3. ^ Minorsky, Vladimir. "A History of Sharvan and Darband in the 10th–11th Centuries", Cambridge, 1958. Excerpt: Such names as Sharvan, Layzan, Baylaqan, etc., suggest that the Iranian immigration proceeded chiefly from Gilan and other regions on the southern coast of the Caspian.
  4. ^ a b Dehkhoda dictionary
  5. ^ Willem Floor, Hasan Javadi(2009), "The Heavenly Rose-Garden: A History of Shirvan & Daghestan by Abbas Qoli Aqa Bakikhanov, Mage Publishers, 2009. pg 5: "The country of Shirvan to the east borders on the Caspian Sea, and to the south on the river Kur, which separates it from the provinces of Moghan and Armenia" "Thus, present day Shirvan with Saliyan, Sheki, Baku, Qobbeh, Darband, Tabarasan and Kur and the region of the Samuriyeh and some parts of lower Ilisu is part of that and constitutes the largest and the best part of this country."
  6. ^ Tadeusz Swietochowski, Russia and Azerbaijan: A Borderland in Transition (New York: Columbia University Press, 1995. pg 10, 16
  7. ^ Minorsky 1958, p. ?.
  8. ^ Al Mas'udi, Kitab al-Tanbih wa-l-Ishraf, De Goeje, M.J. (ed.), Leiden, Brill, 1894, pp. 77–8). Original Arabic from فالفرس أمة حد بلادها الجبال من الماهات وغیرها وآذربیجان إلى ما یلی بلاد أرمینیة وأران والبیلقان إلى دربند وهو الباب والأبواب والری وطبرستن والمسقط والشابران وجرجان وابرشهر، وهی نیسابور، وهراة ومرو وغیر ذلك من بلاد خراسان وسجستان وكرمان وفارس والأهواز، وما اتصل بذلك من أرض الأعاجم فی هذا الوقت وكل هذه البلاد كانت مملكة واحدة ملكها ملك واحد ولسانها واحد، إلا أنهم كانوا یتباینون فی شیء یسیر من اللغات وذلك أن اللغة إنما تكون واحدة بأن تكون حروفها التی تكتب واحدة وتألیف حروفها تألیف واحد، وإن اختلفت بعد ذلك فی سائر الأشیاء الأخر كالفهلویة والدریة والآذریة وغیرها من لغات الفرس. English: "The Persians are a people whose borders are the Mahat Mountains and Azarbaijan up to Armenia and Aran, and Bayleqan and Darband, and Ray and Tabaristan and Masqat and Shabaran and Jorjan and Abarshahr, and that is Nishabur, and Herat and Marv and other places in land of Khorasan, and Sejistan and Kerman and Fars and Ahvaz...All these lands were once one kingdom with one sovereign and one language...although the language differed slightly. The language, however, is one, in that its letters are written the same way and used the same way in composition. There are, then, different languages such as Pahlavi, Dari, Azari, as well as other Persian languages."
  9. ^ История Востока. В 6 т. Т. 2. Восток в средние века. М., «Восточная литература», 2002. ISBN 5-02-017711-3 (History of the East. In 6 volumes. Volume 2. Moscow, publishing house of the Russian Academy of sciences «East literature»): The polyethnic population of Albania left-bank at this time is increasingly moving to the Persian language. Mainly this applies to cities of Aran and Shirvan, as begin from 9–10 centuries named two main areas in the territory of Azerbaijan. With regard to the rural population, it would seem, mostly retained for a long time, their old languages, related to modern Daghestanian family, especially Lezgin. (russian text: Пестрое в этническом плане население левобережной Албании в это время все больше переходит на персидский язык. Главным образом это относится к городам Арана и Ширвана, как стали в IX-Х вв. именоваться два главные области на территории Азербайджана. Что касается сельского населения, то оно, по-видимому, в основном сохраняло еще долгое время свои старые языки, родственные современным дагестанским, прежде всего лезгинскому.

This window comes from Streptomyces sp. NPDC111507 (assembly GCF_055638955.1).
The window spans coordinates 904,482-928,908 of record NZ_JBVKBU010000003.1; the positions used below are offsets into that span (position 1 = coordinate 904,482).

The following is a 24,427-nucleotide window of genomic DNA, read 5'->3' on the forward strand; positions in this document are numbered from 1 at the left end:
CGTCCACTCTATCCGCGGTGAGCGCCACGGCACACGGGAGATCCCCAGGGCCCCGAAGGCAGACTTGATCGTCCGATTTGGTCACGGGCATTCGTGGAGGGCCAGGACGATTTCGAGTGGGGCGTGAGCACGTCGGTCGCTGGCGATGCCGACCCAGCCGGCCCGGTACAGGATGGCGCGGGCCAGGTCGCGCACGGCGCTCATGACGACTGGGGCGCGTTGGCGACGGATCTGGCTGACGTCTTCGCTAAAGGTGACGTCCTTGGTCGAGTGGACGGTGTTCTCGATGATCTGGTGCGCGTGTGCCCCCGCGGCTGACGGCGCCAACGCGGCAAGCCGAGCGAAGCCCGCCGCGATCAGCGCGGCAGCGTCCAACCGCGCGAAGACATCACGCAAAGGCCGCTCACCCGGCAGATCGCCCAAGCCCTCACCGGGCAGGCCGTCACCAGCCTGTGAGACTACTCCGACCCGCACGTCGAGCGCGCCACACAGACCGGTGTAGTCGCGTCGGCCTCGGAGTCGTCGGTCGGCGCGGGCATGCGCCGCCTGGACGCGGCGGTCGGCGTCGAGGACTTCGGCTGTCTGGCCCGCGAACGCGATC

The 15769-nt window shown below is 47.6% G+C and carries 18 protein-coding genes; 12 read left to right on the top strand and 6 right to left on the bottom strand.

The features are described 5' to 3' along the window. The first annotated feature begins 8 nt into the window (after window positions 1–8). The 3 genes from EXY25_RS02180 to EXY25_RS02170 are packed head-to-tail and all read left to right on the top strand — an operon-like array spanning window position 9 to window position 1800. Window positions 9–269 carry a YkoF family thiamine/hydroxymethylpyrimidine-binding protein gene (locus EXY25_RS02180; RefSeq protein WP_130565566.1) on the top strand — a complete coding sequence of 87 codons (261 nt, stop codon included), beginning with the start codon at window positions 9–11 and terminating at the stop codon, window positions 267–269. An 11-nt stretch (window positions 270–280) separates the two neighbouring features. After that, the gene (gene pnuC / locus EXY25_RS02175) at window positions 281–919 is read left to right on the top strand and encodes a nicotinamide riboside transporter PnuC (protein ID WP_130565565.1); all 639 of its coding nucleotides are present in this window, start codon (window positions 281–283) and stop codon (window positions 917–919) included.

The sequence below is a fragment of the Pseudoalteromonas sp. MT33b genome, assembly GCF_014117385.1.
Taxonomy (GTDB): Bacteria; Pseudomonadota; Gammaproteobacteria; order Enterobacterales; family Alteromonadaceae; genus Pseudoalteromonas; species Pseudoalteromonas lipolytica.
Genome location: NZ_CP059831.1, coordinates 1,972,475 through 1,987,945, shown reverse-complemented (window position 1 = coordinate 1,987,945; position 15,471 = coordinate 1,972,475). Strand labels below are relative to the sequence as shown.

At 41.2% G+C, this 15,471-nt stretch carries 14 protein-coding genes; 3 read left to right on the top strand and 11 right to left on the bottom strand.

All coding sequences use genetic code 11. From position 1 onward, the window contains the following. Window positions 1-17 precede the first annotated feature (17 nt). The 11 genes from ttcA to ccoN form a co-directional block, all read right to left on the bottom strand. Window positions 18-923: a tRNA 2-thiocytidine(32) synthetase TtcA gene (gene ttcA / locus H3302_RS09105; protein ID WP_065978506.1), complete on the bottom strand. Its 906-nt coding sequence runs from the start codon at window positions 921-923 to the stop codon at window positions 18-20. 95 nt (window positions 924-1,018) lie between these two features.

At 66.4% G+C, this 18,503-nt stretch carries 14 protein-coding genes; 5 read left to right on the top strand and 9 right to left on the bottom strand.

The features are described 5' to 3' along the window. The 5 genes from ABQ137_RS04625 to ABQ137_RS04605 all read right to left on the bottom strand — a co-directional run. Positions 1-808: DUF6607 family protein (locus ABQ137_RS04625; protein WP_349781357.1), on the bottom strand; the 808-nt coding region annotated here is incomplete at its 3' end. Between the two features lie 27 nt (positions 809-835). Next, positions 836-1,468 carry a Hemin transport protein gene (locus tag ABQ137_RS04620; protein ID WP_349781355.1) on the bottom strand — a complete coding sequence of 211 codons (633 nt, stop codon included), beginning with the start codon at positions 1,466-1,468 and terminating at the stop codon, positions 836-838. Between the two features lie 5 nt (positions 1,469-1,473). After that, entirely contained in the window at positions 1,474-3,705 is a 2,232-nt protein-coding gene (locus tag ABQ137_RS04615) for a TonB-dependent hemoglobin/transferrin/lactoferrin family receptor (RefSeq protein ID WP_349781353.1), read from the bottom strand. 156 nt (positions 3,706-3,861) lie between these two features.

10. ^ Дьяконов, Игорь Михайлович. Книга воспоминаний. Издательство "Европейский дом", Санкт-Петербург, 1995., 1995. – ISBN 5-85733-042-4. cтр. 730–731 Igor Diakonov. The book of memoirs.
  11. ^ Natalia G. Volkova "Tats" in Encyclopedia of World Culture, Editor: David Publisher, New York: G.K. Hall, Prentice Hall International, 1991–1996).: "In the nineteenth century the Tats were settled in large homogeneous groups. The intensive processes of assimilation by the Turkic-speaking Azerbaijanis cut back the territory and numbers of the Tats. In 1886 they numbered more than 120,000 in Azerbaijan and 3,600 in Daghestan. According to the census of 1926 the number of Tats in Azerbaijan (despite the effect of natural increase) had dropped to 28,500, although there were also 38,300 "Azerbaijanis" with Tat as their native language."
  12. ^ An Introduction to the History of the Turkic Peoples (Peter B. Golden. Otto Harrasowitz, 1992).
  13. ^ (Olivier Roy. "The new Central Asia", I.B. Tauris, 2007. Pg 7) "The mass of the Oghuz Turkic tribes who crossed the Amu Darya towards the west left the Iranian plateau, which remained Persian, and established themselves more to the west. Here they divided into Ottomans, who were Sunni and settled, and Turkmens, who were nomads and in part Shiite (or, rather, Alevi). The latter were to keep the name "Turkmen" for a long time: thus creating a new identity based on Shiism. These are the people today known as Azeris".



39°55′55″N 48°55′13″E / 39.93194°N 48.92028°E / 39.93194; 48.92028